If Cameron is serious about a “long-term, comprehensive strategy” for irregular migrants, he – indeed, the West – must find ways of turning the source countries into places that their inhabitants no longer wish to leave; to focus on the mighty “push” factors rather than the little “pulls”.

The temptation, at least in small, misgoverned countries such as  Eritrea, “the North Korea of East Africa,” might be to force regime change through military intervention. But that, as we all know, can have nasty unintended consequences. Besides, regime change, on its own, is no answer to the underlying challenges of over-population and diminishing resources. After Syrians, the migrants now bobbing across the eastern Aegean are most commonly from Afghanistan.

The better policy, but slower, harder, and more expensive to implement, is development. This hasn’t achieved what it might have done over the past half century, but that doesn’t mean the policy is wrong – it needs to be reinforced and reprioritised. The cost to Britain of the war in Afghanistan is estimated at £40bn: the equivalent of £1,250 for every one of Afghanistan’s 32 million citizens. The US spent more than $1trn.

If all that money had been spent instead on jobs, education or agricultural reform, would so many Afghans still be running away?

Getting serious about long-term development is easier said than done, of course. Even a concerted development policy takes decades to ripen – and that has little appeal for our democratic governments which, locked as they are into four- or five-year electoral cycles, don’t really do “long-term”. It would require a revolution in our approach to the world, a mega new Marshall Plan, a top-to-bottom shake-up of the UN – and no big player has yet called for any of that.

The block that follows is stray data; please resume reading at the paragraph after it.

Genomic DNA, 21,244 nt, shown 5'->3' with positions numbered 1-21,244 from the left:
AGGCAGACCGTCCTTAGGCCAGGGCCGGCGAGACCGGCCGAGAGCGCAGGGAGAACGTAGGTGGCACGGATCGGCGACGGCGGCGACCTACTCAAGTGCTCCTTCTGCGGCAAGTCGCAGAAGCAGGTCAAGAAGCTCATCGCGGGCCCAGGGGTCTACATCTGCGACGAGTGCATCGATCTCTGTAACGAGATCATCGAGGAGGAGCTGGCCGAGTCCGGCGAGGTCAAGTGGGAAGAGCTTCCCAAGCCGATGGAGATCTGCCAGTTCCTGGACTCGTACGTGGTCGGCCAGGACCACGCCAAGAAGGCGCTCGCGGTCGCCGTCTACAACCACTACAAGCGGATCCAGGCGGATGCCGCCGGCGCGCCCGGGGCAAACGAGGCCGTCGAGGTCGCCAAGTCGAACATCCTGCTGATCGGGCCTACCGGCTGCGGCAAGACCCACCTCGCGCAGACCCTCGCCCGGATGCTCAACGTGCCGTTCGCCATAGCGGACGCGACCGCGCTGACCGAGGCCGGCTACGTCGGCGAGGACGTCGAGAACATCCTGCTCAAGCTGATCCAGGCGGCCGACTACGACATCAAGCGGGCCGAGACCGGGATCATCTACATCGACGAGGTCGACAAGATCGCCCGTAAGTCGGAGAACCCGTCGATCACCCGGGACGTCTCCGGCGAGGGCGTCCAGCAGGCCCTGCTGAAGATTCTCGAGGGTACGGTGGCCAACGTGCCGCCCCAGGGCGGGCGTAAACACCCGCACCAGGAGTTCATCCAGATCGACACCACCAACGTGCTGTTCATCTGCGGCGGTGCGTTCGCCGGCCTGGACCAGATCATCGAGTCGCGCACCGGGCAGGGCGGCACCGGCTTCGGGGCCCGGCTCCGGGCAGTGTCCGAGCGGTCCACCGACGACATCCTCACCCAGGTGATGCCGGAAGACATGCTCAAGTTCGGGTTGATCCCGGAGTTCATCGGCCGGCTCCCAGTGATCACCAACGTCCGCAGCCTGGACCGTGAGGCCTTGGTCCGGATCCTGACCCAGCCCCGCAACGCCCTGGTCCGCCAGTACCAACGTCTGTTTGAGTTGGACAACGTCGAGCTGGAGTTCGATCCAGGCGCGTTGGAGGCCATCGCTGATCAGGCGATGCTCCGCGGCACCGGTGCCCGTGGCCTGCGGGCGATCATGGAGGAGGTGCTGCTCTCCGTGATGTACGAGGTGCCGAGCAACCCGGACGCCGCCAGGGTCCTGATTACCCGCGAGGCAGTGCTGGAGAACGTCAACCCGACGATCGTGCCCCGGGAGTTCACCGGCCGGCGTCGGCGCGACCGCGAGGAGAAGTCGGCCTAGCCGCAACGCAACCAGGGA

The pressure, as never before, is on our supranational institutions. Merkel was right when she called the migrant crisis “the next major European project, in which we show whether we are really able to take joint action”. The prognosis, though, is poor. As the Italy’s premier Matteo Renzi heatedly remarked at a summit in June to discuss redistribution of asylum-seekers (a proposal that Britain vetoed): “You aren’t worthy of calling yourselves Europe.”

Britain’s policy towards migrants, like that of many other EU states, remains short-sighted, inward-looking and defensive, and that has to change if we are to preserve the post-war vision of Europe. If we go down the road of fortifying borders, à la Calais, where will it end? At a Fortress Europe, perhaps?

The Hungarians are already building a wall, four metres high and 110 miles long, on its entire border with Serbia in a bid to control an influx of, mainly, Kosovars. Events in Macedonia toll the same bell. It’s all beginning to look uncomfortably like a rerun of the Iron Curtain. Yet the lesson of 1989 and the fall of the Berlin Wall is that fences don’t work. When enough people are desperate enough, they always find ways around them.

James Lovelock, the celebrated earth scientist, once said it takes a real crisis to bring out the best in people, and that only then do nations truly pull together. Being of that generation, he cited the marvellous Blitz Spirit of the British during the Second World War, and the miraculous co-operation between the allies who faced down the Nazis.

This migrant crisis could prove a comparable turning point in Europe’s history.

Twitter: @jferg66

Patrick Cockburn is away